Category Archives: Minnesota

Volunteers Along the Highway


(Image courtesy of Evgeni Dinev at

by Robert Barossi

It’s likely that your state has an Adopt-a-Highway or Sponsor-a-Highway program. According to the program’s official website, 49 out of 50 states utilize the program and have stretches of highway which have been adopted by organizations, businesses, religious and community groups, etc. As this article from Minnesota demonstrates, it’s often environmental groups and their volunteers who take part in this program. In the town of Worthington, it’s two such organizations, Worthington FFA and Ocheda Beavers 4-H Club, which have led the way in adopting and caring for stretches of highway. This has included a number of children who have worked along the highway after school to pick up trash and litter. According to the article, in Minnesota, “48,000 volunteers… clean up more than 10,000 linear miles of highways.” While that does help to beautify the roads and save the state money, it also goes a long way towards helping the environment and ecosystems along that 10,000 miles of road.

If you have enjoyed the stories on this blog, check out my eBook, Being Where You Are: How Environmental Volunteers Impact Their Community and the Planet Every Day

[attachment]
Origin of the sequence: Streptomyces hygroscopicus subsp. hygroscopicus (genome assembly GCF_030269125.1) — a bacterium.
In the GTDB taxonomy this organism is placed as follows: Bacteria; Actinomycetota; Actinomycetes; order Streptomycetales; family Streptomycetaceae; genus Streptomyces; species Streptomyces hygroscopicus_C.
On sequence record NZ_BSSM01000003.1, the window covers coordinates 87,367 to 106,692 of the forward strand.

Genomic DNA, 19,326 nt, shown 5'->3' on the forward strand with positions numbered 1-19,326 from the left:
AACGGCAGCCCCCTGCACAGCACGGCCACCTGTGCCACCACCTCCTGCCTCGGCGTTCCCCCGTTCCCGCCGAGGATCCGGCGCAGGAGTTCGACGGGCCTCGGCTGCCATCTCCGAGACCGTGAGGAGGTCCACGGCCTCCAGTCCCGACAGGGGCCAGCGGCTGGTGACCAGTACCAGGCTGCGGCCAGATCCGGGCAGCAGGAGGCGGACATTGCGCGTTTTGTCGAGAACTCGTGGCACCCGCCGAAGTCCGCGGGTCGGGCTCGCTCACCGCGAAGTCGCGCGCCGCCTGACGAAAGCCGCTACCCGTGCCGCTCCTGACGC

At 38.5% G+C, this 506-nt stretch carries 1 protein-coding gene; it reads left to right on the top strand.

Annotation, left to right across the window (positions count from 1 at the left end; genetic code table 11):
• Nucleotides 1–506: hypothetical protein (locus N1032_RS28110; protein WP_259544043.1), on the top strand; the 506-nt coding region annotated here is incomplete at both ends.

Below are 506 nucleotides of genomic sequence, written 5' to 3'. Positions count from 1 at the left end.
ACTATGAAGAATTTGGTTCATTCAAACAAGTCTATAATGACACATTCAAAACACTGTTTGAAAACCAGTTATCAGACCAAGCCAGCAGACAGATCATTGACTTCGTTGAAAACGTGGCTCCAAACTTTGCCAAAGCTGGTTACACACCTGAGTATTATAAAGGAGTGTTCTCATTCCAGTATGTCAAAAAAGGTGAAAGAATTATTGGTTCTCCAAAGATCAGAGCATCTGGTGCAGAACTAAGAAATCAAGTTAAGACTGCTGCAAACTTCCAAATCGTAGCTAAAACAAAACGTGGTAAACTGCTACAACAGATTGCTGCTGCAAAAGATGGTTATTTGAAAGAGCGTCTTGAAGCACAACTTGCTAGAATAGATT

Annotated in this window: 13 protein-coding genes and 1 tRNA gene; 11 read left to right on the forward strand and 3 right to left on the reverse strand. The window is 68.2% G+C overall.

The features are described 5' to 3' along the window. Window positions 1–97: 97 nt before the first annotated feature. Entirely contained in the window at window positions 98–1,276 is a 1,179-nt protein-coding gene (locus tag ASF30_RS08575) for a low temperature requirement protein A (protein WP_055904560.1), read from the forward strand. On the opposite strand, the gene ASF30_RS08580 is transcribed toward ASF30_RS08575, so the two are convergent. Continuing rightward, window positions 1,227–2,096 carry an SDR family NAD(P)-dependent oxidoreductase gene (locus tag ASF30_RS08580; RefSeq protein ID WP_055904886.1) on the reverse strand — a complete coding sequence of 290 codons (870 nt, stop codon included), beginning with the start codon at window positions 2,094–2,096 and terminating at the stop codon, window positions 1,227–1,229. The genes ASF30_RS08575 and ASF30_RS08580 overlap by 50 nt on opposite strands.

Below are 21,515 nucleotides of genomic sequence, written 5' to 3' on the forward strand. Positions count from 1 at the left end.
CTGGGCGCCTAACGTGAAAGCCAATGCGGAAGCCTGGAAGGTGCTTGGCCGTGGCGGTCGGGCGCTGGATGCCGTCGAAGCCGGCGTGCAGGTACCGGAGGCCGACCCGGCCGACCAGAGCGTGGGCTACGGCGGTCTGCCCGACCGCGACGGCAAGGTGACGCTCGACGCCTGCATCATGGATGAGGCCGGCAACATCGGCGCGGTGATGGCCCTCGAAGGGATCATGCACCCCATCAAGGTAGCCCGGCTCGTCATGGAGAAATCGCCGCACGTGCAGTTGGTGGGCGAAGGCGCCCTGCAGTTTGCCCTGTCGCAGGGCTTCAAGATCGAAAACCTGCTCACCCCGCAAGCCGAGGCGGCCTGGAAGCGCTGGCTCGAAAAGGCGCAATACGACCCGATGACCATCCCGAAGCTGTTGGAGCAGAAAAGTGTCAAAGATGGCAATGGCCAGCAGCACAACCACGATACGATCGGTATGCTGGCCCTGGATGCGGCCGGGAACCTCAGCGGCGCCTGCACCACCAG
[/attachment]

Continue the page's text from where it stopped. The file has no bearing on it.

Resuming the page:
Barnes and Noble


Volunteer Trackers

IMG_0463(by Robert Barossi)

by Robert Barossi

When interviewing environmental volunteers, I met a volunteer wildlife tracker. She told me about how groups of volunteers would go out in the winter and search for animal tracks, in an effort to gather data about which animals were in a given area. It’s yet another way that volunteers can help to collect information that is vital for conservationists as well as the general public, potential developers, government officials and others. In Minnesota, Jonathan Poppele wants to train volunteers to do this kind of work across the state, specifically aiming to collect data on wolves. The story mentions a similar program that has been successful in collecting important information about wolves in Wisconsin. Programs like these, across the country, are yet another citizen science opportunity for volunteers to get involved and make a difference in wildlife conservation.

More information here on the Minnesota Wildlife Tracking Project.